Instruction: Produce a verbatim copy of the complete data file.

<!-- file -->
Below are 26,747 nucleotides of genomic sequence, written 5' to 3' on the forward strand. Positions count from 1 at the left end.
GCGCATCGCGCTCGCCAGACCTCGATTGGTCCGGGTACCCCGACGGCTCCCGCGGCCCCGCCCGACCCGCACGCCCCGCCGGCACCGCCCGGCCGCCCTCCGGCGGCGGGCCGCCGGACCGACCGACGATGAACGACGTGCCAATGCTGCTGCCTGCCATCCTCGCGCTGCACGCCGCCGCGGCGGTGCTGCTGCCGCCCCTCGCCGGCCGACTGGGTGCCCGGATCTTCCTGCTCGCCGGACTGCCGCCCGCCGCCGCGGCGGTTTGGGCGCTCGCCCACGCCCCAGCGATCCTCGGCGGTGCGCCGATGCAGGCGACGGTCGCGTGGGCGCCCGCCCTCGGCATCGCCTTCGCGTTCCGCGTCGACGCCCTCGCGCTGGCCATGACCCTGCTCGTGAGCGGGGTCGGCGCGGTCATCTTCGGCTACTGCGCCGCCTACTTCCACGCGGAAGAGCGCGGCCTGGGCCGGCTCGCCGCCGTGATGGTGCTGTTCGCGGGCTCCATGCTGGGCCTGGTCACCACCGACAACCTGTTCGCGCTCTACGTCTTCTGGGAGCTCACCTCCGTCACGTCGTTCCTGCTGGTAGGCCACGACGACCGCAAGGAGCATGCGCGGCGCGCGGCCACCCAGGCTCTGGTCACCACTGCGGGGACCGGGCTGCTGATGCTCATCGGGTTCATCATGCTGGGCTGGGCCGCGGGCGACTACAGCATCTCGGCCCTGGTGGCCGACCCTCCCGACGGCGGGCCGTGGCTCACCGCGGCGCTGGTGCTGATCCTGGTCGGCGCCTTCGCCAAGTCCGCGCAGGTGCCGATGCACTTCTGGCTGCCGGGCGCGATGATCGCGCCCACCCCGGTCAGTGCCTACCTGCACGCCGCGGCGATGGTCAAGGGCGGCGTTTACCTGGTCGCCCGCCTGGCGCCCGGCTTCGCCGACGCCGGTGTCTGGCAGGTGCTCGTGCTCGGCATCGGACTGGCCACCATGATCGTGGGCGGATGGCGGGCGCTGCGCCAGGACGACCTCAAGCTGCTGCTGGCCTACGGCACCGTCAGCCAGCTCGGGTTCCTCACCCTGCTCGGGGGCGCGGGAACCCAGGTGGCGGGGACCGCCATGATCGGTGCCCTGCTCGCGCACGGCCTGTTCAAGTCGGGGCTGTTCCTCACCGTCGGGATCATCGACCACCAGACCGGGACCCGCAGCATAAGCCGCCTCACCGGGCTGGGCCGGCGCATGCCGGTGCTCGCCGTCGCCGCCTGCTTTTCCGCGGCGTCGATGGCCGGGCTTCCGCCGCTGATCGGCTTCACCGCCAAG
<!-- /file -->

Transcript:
Below are 26,747 nucleotides of genomic sequence, written 5' to 3' on the forward strand. Positions count from 1 at the left end.
GCGCATCGCGCTCGCCAGACCTCGATTGGTCCGGGTACCCCGACGGCTCCCGCGGCCCCGCCCGACCCGCACGCCCCGCCGGCACCGCCCGGCCGCCCTCCGGCGGCGGGCCGCCGGACCGACCGACGATGAACGACGTGCCAATGCTGCTGCCTGCCATCCTCGCGCTGCACGCCGCCGCGGCGGTGCTGCTGCCGCCCCTCGCCGGCCGACTGGGTGCCCGGATCTTCCTGCTCGCCGGACTGCCGCCCGCCGCCGCGGCGGTTTGGGCGCTCGCCCACGCCCCAGCGATCCTCGGCGGTGCGCCGATGCAGGCGACGGTCGCGTGGGCGCCCGCCCTCGGCATCGCCTTCGCGTTCCGCGTCGACGCCCTCGCGCTGGCCATGACCCTGCTCGTGAGCGGGGTCGGCGCGGTCATCTTCGGCTACTGCGCCGCCTACTTCCACGCGGAAGAGCGCGGCCTGGGCCGGCTCGCCGCCGTGATGGTGCTGTTCGCGGGCTCCATGCTGGGCCTGGTCACCACCGACAACCTGTTCGCGCTCTACGTCTTCTGGGAGCTCACCTCCGTCACGTCGTTCCTGCTGGTAGGCCACGACGACCGCAAGGAGCATGCGCGGCGCGCGGCCACCCAGGCTCTGGTCACCACTGCGGGGACCGGGCTGCTGATGCTCATCGGGTTCATCATGCTGGGCTGGGCCGCGGGCGACTACAGCATCTCGGCCCTGGTGGCCGACCCTCCCGACGGCGGGCCGTGGCTCACCGCGGCGCTGGTGCTGATCCTGGTCGGCGCCTTCGCCAAGTCCGCGCAGGTGCCGATGCACTTCTGGCTGCCGGGCGCGATGATCGCGCCCACCCCGGTCAGTGCCTACCTGCACGCCGCGGCGATGGTCAAGGGCGGCGTTTACCTGGTCGCCCGCCTGGCGCCCGGCTTCGCCGACGCCGGTGTCTGGCAGGTGCTCGTGCTCGGCATCGGACTGGCCACCATGATCGTGGGCGGATGGCGGGCGCTGCGCCAGGACGACCTCAAGCTGCTGCTGGCCTACGGCACCGTCAGCCAGCTCGGGTTCCTCACCCTGCTCGGGGGCGCGGGAACCCAGGTGGCGGGGACCGCCATGATCGGTGCCCTGCTCGCGCACGGCCTGTTCAAGTCGGGGCTGTTCCTCACCGTCGGGATCATCGACCACCAGACCGGGACCCGCAGCATAAGCCGCCTCACCGGGCTGGGCCGGCGCATGCCGGTGCTCGCCGTCGCCGCCTGCTTTTCCGCGGCGTCGATGGCCGGGCTTCCGCCGCTGATCGGCTTCACCGCCAAG